John Panagakis
John Panagakis
Year: Class of 2012
Sport: Basketball

John “The Greek” Panagakis, who coached 28 years at College of Marin, worked briefly for the Florida Marlins and dedicated much of the next 40 years to working with the Special Olympics.

From the time he was hired at the college in 1966 to the time he left to work for the Florida Marlins in 1992, he had the opportunity to coach basketball, football, tennis, track, women’s basketball and one year of soccer. For him, it was about teaching, motivating, encouraging, rather than specializing in a particular sport.

Some say he could hardly contain his inner coach. Whether he was cleaning up in an off-court poker game or in the middle of refereeing a game, he has been known to offer up sincere and helpful advice to players on both sides.

“John was an outstanding teacher and he could teach anything,” said Joe Morello, dean of the Physical Education/Kinesiology Division at Skyline College. Morello recalled how, as a child, he heard almost legendary stories about him. “If you were a good basketball player, you wanted to go play with John Panagakis. You knew he was tough and you were going to work hard. I was scared of him.”

“The thing with John was he was always so much a coach; he couldn’t help coaching. Even as a referee he would tell you what you were doing wrong. He would tell players, ‘You need to do this,’ or ‘You should have been there.’ That coaching thing ran deep with him.” 

Morello also recalled a poker night when Panagakis cleaned out all the players while chaperoning a tournament in Chico.

“Then, he gave us all off our money back,” Morello said. “Even in gambling he was teaching us what was going on.”

College of Marin was not only a great place to work, but just a lot of fun, Panagakis said, recalling the privilege of working with renown coach Cal Riemcke, as well as the warm family of coaches in the Marin community. 

“Of course, I’m very appreciative,” he said, of being included in the Athletic Hall of Fame. “But, the whole PE department -- they all deserve it.”

From Riemcke he learned, “there is no ‘I,’ ‘me’ or ‘my’ in basketball. Everything is ‘we.’” Riemcke was “the epitome of what a coach should be…demanding everything” and yet fair, Panagakis said. “He was amazing, how he worked with athletes. I learned a lot from him.” 

Marlin Olsen, a colleague who hired Panagakis as a high school coach in 1961 and later worked with him at College of Marin, said Panagakis has a joke every day. He was known, however, for his methodical offense.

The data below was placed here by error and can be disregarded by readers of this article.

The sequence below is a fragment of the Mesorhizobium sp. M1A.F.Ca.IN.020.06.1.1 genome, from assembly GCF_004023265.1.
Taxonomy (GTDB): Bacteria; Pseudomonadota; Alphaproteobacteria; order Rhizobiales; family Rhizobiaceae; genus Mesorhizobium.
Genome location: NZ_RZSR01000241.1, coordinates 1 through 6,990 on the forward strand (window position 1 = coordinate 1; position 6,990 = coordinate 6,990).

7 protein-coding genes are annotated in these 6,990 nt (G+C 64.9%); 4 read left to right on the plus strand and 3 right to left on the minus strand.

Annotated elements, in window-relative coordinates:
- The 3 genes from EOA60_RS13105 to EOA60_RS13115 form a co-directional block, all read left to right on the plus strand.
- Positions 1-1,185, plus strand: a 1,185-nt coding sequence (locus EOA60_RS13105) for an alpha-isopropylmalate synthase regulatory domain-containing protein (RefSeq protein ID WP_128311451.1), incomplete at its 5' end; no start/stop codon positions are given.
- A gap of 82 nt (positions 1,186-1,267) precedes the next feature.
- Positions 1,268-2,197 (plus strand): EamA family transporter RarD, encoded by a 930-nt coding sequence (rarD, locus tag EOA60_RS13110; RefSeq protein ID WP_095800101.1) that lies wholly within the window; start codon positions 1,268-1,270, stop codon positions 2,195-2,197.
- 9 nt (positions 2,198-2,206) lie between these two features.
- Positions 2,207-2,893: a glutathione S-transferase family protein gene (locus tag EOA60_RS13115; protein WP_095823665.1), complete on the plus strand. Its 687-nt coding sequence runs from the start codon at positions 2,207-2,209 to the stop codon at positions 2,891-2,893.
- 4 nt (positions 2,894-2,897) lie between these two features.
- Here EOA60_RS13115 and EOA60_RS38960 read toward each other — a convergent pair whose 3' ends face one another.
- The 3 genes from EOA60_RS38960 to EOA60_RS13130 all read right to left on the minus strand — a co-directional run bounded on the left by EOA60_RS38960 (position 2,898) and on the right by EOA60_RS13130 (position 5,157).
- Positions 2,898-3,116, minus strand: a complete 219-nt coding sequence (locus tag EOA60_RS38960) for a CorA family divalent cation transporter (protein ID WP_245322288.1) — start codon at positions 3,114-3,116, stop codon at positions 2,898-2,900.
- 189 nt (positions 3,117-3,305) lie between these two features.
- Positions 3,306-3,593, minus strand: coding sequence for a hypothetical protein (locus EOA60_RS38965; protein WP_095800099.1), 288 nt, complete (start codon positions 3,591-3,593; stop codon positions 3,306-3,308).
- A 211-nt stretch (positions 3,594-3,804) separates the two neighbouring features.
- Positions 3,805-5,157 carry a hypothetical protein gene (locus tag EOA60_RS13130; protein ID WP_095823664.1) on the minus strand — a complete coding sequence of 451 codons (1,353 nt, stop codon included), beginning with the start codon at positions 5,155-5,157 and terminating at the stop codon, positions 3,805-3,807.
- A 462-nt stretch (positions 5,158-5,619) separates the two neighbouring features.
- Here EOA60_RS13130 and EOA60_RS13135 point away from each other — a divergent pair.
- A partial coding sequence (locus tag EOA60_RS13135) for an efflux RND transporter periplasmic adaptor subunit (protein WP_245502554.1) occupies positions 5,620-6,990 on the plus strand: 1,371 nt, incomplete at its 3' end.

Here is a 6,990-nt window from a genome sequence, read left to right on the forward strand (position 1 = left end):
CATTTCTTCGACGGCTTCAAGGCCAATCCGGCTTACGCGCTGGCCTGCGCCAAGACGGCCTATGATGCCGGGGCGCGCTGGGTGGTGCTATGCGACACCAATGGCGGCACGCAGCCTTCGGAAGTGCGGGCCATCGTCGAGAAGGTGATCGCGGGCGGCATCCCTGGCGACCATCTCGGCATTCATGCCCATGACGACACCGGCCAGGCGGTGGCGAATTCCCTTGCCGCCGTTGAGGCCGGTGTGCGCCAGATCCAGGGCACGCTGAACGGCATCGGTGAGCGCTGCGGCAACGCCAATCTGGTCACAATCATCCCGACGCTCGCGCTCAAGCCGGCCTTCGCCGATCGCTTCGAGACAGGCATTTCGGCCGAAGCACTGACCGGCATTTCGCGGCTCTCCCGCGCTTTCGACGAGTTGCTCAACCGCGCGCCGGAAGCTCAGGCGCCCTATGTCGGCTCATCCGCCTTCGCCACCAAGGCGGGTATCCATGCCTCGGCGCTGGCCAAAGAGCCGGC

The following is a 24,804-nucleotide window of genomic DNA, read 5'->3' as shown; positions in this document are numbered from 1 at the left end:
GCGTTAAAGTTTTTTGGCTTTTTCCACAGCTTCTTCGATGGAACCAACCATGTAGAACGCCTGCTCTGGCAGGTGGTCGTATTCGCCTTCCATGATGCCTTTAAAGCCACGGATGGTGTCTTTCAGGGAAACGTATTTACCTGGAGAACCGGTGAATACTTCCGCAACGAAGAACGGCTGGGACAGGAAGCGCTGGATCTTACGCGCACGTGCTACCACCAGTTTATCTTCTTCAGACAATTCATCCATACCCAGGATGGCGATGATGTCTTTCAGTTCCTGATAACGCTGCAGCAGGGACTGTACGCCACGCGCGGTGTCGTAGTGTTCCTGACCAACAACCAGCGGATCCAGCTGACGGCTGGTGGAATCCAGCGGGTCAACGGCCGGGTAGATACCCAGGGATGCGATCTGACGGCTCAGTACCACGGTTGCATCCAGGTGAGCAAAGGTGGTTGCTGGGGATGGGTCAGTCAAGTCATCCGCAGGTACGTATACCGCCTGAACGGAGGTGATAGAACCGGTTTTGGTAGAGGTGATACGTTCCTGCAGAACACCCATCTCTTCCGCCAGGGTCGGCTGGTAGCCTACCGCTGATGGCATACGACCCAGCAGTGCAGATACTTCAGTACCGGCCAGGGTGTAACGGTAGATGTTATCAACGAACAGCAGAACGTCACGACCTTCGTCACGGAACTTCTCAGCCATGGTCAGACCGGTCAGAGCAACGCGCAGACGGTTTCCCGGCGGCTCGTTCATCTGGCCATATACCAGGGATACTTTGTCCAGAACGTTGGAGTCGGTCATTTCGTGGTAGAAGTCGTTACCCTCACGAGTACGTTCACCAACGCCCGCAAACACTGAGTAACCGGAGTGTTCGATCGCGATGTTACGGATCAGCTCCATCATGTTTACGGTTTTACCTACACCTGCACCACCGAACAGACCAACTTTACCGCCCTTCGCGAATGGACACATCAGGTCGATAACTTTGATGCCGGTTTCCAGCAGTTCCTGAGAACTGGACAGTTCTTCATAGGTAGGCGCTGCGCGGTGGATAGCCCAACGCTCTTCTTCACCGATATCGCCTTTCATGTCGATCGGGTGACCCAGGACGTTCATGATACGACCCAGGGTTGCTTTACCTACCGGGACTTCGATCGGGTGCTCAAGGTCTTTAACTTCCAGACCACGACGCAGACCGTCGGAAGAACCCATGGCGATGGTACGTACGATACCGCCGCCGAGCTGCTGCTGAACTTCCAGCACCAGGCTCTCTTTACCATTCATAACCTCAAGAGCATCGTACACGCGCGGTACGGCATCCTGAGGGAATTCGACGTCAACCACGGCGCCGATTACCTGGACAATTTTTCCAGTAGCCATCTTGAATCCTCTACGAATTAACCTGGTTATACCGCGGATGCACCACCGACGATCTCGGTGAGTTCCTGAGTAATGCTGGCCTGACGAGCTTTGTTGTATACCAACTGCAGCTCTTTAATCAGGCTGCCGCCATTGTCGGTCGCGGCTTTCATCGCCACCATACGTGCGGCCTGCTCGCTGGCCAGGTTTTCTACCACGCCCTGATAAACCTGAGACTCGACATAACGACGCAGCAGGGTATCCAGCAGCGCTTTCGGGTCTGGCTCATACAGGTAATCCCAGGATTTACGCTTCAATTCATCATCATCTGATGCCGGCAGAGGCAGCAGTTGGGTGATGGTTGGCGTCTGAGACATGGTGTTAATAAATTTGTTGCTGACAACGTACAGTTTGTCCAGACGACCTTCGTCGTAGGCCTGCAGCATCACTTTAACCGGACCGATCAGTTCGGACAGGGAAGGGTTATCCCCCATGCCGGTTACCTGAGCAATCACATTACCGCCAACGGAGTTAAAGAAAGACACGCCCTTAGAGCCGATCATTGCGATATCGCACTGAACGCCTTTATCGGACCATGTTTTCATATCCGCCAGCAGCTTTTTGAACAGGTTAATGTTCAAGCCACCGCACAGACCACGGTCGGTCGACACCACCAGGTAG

Panagakis was “a very particular coach,” he said. “When they had the ball, they weren’t frivolous. A lot of teams throw the ball down the court and try to fast-break. That’s not the coach he was. Once he got the ball they were going to work the ball and score. John’s teams were never in a hurry to take the shot. He was really tough to beat because his teams didn’t make many mistakes.”

In 1992, Panagakis left College of Marin to work as the first traveling secretary with the Florida Marlins. He remembered recently the ritual hazing he received as a newcomer to the team. The manager got him to put on the team uniform to practice but when he returned to the locker room, his clothes had been replaced with pajamas.

“Every time there’s a rookie to the team, they pull a stunt on him,” he said with a laugh. Despite the fun, missing his family brought him home again to the Marin area and he took a job organizing Special Olympics events in Northern California. 

Competition was less important to him than the sheer joy of athletics evident among the Special Olympians. Other coaches may talk about winning games but at the Special Olympics, you never lose a game, he said.

“It’s really what athletics is all about. They just enjoyed playing without a lot of pressure.”

Panagakis has dedicated his life to giving. “He gave his soul to whatever he was teaching and he treated everybody equal which was a fantastic thing to do,” said Jesse Munyon, a long-time friend. Munyon still remembers the unexpected lengths Panagakis went to consider others.

One day Munyon was walking on the street when Coach and his team were driving by on a bus.

“He pulled over and talked to me for 15 minutes. He is crazy like that.” 

Panagakis lives in Terra Linda. He has four children.